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Stern Gland Seal Leakage

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Stern Gland Seal Leakage

Post  John Moses on Mon 12 Apr 2010, 10:12

Does anyone have any guidelines forthe amount of leakage through the stern gland seal that would be deemed acceptable.
When moored there is no leakage whatsoever.
On a recent trip to Alrewas and back I collected about 2 litres.
New to narrowboating so any advice would be helpful.
Regards
John

John Moses

Posts: 2
Join date: 2010-03-25

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Re: Stern Gland Seal Leakage

Post  Grace & Favour on Mon 12 Apr 2010, 15:48

Hi John,

As I understand it - the best way of lubricating your stern gland is, at the end of a journey (when the stern gland & shaft are still warm from running) give the 'Greaser' a couple of turns clockwise (to inject grease into the gland bearing) - (If you've not done this before - it may well take more than a couple of turns) - at any rate - turn until you can feel resistance - and then another half turn.

Carry this out at the end of every journey day.

If you're still collecting water from the gland joint - then (depending upon the construction of your bearing) you may need to either tighten the joint (by compressing the gland nut) or maybe even replacing the gland material.

HTH

Grace & Favour

Posts: 51
Join date: 2010-02-23

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Stern Gland Leakage

Post  Cariad on Mon 12 Apr 2010, 16:52

The books mostly say there should be about 2 drips per minute - i aim for this but really dont check when she is running. When i stop for the day I check that this is about the drip rate, then I turn the greaser until the drips stop - i have done this through 40 years of boating and never had a problem!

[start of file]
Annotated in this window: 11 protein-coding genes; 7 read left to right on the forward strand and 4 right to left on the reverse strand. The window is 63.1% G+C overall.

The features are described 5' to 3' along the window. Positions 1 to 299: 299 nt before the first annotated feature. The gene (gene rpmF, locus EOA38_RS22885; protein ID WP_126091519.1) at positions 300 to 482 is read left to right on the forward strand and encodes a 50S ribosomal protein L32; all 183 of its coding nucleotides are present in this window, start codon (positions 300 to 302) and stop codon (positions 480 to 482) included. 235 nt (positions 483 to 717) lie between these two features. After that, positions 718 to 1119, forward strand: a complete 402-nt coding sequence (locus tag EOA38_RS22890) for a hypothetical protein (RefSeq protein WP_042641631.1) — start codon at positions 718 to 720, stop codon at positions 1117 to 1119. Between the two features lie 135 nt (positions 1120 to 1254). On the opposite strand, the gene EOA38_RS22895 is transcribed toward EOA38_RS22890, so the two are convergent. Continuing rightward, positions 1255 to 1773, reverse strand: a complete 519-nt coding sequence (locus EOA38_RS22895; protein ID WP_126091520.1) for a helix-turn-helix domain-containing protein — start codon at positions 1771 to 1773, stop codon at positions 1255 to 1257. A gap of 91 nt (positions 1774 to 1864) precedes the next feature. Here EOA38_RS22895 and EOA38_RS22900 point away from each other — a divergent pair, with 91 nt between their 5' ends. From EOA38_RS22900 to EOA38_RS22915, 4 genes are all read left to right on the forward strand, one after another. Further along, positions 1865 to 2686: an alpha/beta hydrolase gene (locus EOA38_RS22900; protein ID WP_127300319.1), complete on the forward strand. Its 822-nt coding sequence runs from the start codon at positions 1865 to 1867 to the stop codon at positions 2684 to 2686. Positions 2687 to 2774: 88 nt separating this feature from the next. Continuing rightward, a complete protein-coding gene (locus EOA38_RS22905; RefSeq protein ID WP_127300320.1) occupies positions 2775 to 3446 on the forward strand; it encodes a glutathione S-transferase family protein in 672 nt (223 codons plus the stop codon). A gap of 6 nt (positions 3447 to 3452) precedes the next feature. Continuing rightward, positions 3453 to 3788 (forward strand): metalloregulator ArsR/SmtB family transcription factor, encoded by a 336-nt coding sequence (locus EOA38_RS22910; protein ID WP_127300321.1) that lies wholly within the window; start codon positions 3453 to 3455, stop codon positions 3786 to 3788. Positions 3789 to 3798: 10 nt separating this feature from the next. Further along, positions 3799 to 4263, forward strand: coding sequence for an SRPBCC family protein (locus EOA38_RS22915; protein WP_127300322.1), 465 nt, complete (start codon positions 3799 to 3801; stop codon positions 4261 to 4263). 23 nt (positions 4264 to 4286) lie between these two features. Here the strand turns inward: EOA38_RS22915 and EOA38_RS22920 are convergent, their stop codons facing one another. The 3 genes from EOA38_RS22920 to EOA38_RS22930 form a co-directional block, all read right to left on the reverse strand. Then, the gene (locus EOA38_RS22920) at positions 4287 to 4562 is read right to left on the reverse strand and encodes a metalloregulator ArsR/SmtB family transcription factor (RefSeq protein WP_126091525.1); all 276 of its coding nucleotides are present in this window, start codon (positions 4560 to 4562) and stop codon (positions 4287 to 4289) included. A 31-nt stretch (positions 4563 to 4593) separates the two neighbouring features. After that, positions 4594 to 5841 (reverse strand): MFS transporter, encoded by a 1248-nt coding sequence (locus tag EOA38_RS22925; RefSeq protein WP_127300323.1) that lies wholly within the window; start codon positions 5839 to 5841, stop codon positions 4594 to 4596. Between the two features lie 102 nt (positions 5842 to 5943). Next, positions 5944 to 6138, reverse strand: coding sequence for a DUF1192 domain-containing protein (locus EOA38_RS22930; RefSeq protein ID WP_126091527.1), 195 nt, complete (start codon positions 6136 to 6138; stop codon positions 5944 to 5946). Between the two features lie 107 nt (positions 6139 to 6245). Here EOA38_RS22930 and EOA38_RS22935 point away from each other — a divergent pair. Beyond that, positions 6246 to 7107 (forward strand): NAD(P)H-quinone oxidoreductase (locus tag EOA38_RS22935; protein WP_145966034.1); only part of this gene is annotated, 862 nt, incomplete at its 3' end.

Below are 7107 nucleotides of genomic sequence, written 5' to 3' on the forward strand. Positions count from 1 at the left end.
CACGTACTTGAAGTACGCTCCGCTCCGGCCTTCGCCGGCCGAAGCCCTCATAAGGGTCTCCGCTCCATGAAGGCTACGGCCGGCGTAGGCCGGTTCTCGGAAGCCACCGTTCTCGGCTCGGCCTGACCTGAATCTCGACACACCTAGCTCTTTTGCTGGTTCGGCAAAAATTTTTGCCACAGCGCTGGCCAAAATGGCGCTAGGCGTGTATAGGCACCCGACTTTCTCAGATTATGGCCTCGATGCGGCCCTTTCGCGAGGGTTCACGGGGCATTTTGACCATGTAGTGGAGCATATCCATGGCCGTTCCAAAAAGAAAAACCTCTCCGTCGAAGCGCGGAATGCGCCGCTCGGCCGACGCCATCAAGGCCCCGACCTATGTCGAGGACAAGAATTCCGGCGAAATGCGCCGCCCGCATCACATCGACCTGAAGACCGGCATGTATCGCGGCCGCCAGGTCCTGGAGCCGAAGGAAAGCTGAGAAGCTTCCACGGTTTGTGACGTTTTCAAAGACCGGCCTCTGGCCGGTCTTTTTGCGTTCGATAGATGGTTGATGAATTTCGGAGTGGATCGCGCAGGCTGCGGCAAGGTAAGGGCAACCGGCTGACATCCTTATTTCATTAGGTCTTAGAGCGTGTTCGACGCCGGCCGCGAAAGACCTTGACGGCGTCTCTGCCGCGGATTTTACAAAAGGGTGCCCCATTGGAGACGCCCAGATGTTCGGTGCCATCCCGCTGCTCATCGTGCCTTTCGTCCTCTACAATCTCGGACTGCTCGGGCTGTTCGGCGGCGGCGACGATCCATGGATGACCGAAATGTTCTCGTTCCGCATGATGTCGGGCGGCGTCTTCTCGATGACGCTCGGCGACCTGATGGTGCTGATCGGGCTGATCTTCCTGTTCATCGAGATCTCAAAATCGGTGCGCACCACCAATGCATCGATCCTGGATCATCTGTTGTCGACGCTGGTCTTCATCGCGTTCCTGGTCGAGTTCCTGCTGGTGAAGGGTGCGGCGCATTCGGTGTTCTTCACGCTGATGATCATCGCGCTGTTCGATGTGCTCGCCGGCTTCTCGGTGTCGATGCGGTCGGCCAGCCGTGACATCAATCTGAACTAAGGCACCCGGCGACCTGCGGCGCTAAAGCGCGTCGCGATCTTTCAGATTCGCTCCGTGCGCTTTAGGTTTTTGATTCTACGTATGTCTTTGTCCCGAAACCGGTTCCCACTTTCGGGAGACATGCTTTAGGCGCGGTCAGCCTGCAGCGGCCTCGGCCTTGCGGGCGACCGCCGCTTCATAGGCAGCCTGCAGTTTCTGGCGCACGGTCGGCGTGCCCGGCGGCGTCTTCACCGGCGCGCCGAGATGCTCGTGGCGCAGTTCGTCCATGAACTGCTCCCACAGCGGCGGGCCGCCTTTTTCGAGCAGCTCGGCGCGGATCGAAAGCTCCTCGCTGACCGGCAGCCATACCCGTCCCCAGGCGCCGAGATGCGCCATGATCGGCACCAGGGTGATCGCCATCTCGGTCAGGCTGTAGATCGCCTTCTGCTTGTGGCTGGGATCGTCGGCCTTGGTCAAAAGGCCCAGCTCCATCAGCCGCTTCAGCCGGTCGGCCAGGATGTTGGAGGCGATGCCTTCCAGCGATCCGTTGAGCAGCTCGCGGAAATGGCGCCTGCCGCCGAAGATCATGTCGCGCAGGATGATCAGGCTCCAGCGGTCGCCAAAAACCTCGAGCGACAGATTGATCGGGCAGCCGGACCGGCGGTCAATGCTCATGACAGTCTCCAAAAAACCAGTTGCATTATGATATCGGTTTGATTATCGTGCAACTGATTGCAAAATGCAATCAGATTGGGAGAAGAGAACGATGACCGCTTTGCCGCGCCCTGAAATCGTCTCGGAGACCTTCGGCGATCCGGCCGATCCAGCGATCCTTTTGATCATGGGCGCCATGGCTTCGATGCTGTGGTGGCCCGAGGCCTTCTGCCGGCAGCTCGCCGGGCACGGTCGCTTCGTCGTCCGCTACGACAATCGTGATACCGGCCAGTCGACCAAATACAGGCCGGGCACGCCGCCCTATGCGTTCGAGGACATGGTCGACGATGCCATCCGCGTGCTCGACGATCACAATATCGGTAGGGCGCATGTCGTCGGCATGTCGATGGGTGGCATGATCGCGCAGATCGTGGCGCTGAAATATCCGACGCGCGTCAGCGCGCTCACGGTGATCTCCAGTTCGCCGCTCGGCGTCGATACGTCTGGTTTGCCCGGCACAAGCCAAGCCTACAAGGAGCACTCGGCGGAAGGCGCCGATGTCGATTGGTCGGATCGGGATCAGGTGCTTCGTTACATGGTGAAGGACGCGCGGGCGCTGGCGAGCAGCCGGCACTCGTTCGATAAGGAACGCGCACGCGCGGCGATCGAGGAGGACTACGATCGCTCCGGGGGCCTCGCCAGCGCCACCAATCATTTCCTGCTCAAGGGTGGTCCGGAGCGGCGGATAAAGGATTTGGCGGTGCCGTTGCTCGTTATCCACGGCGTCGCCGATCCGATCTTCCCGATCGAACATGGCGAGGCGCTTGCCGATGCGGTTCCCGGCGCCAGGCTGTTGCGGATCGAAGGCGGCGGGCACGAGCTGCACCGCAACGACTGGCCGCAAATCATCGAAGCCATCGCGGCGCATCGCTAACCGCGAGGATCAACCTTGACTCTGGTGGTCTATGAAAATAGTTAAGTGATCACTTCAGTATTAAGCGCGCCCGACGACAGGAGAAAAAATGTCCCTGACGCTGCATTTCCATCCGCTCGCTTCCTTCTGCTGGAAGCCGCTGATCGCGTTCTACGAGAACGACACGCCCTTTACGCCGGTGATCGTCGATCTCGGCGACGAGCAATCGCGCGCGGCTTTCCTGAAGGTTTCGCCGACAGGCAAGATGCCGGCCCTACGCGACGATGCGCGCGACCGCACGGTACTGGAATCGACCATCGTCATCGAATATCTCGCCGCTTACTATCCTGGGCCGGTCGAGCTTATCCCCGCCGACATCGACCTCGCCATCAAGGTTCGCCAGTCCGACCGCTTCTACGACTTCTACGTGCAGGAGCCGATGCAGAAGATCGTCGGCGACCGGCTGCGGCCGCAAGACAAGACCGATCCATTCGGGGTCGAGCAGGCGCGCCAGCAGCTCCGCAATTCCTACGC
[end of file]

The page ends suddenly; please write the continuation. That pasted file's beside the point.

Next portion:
Regards
Dennis

Cariad

Posts: 6
Join date: 2010-03-04

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Stern Gland Leakage

Post  John Moses on Mon 12 Apr 2010, 19:22

Thanks for the info.
Apparently "adjustment" is required.
I`ve been greasing as recommended but it still leaked.
Hopefully situation will be resolved shortly.
I`ll keep you informed.
Thanks for your replies.
Regards

John Moses

Posts: 2
Join date: 2010-03-25

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Stern Gland Adjustment

Post  Colin_Wilks on Tue 13 Apr 2010, 19:58

Hi John

We've had Tramper for about 18 months and the mysteries of the stern gland have revealed themselves to me over that time. I have come to the conclusion that trying to count the drips per minute is probably more exact than is really necessary. I have a bilge pump in the sump under the gland, which I guess you do too, and this spends its life in "auto" mode, but when running I tend to switch it over to manual every hour or so and observe how much water is thrown out. This shows me the pump is working and also teaches me how much water to expect to see normally.

When I adjust the gland, which I've only had to do twice in 600 hours running, I nip the nuts up one flat at a time until the drip slows appreciably. I reckon it's worse to risk overheating the propshaft and its packing than to have a bit of water sloshing around.

When I moor up for the night I leave it until everything has cooled down and then give half a turn on the greaser. I've found that ramming as much in as you can, particularly when the gland is still warm, only leads to excess grease clagging up the shaft inboard of the gland.

You might find this link useful: [You must be registered and logged in to see this link.]

Regards

Colin
nb Tramper

Colin_Wilks

Posts: 22
Join date: 2009-12-07
Location: Nuthatch 7

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Stern tube dripping

Post  Si&J on Sun 12 Dec 2010, 23:20

With any bearing, there are bound to be high spots on the prop shaft.

I usually grease the bearing at the end of the day's cruising because the bearing will be warmjavascript:emoticonp('Very Happy') and if the greaser is in the engine department that will of course be warm toojavascript:emoticonp('Very Happy')javascript:emoticonp('Very Happy')
with both bearing surfaces being relatively warm, the grease will flow into the bearing much more easily.As it all cools down the fresh grease will thicken up, and should stop any water getting past the bearingjavascript:emoticonp('Suspect')javascript:emoticonp('No')

It might be worth rotating the prop shaft by hand and find out where the least amount of leakage is.

You didn't mention how much distance there is between the flanged bits(the bit you tighten from time to time) if there is little or no gap between the flanges it will probably require re-packing with new packing material. Neutral

Si&j

Si&J

Posts: 2
Join date: 2010-11-30

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